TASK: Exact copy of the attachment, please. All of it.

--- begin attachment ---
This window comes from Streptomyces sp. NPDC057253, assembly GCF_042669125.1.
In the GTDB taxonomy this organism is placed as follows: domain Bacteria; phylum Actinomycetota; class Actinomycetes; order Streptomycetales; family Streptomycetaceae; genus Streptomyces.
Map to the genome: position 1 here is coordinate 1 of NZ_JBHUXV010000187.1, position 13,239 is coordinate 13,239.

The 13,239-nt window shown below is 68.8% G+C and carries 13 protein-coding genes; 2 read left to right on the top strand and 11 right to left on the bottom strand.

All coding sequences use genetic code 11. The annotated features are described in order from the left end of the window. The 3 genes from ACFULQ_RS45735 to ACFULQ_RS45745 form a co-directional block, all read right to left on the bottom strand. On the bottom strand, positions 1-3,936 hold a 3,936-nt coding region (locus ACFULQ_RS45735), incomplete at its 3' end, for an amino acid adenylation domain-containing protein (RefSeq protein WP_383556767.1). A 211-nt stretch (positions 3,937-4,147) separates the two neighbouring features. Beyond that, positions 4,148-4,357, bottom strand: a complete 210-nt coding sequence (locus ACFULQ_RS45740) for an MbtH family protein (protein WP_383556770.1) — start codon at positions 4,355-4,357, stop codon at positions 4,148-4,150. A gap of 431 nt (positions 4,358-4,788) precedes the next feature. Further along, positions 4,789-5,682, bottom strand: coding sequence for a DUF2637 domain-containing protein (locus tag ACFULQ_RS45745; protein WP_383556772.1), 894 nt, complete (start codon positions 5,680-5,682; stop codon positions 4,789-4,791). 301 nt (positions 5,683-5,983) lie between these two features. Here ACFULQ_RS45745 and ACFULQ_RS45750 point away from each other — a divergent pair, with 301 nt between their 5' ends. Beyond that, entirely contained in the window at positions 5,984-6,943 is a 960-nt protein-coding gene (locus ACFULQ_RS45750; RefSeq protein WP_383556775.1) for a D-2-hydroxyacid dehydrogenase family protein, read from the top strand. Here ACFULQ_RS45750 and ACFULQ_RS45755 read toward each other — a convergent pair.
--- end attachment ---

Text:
This window comes from Streptomyces sp. NPDC057253, assembly GCF_042669125.1.
In the GTDB taxonomy this organism is placed as follows: domain Bacteria; phylum Actinomycetota; class Actinomycetes; order Streptomycetales; family Streptomycetaceae; genus Streptomyces.
Map to the genome: position 1 here is coordinate 1 of NZ_JBHUXV010000187.1, position 13,239 is coordinate 13,239.

The 13,239-nt window shown below is 68.8% G+C and carries 13 protein-coding genes; 2 read left to right on the top strand and 11 right to left on the bottom strand.

All coding sequences use genetic code 11. The annotated features are described in order from the left end of the window. The 3 genes from ACFULQ_RS45735 to ACFULQ_RS45745 form a co-directional block, all read right to left on the bottom strand. On the bottom strand, positions 1-3,936 hold a 3,936-nt coding region (locus ACFULQ_RS45735), incomplete at its 3' end, for an amino acid adenylation domain-containing protein (RefSeq protein WP_383556767.1). A 211-nt stretch (positions 3,937-4,147) separates the two neighbouring features. Beyond that, positions 4,148-4,357, bottom strand: a complete 210-nt coding sequence (locus ACFULQ_RS45740) for an MbtH family protein (protein WP_383556770.1) — start codon at positions 4,355-4,357, stop codon at positions 4,148-4,150. A gap of 431 nt (positions 4,358-4,788) precedes the next feature. Further along, positions 4,789-5,682, bottom strand: coding sequence for a DUF2637 domain-containing protein (locus tag ACFULQ_RS45745; protein WP_383556772.1), 894 nt, complete (start codon positions 5,680-5,682; stop codon positions 4,789-4,791). 301 nt (positions 5,683-5,983) lie between these two features. Here ACFULQ_RS45745 and ACFULQ_RS45750 point away from each other — a divergent pair, with 301 nt between their 5' ends. Beyond that, entirely contained in the window at positions 5,984-6,943 is a 960-nt protein-coding gene (locus ACFULQ_RS45750; RefSeq protein WP_383556775.1) for a D-2-hydroxyacid dehydrogenase family protein, read from the top strand. Here ACFULQ_RS45750 and ACFULQ_RS45755 read toward each other — a convergent pair.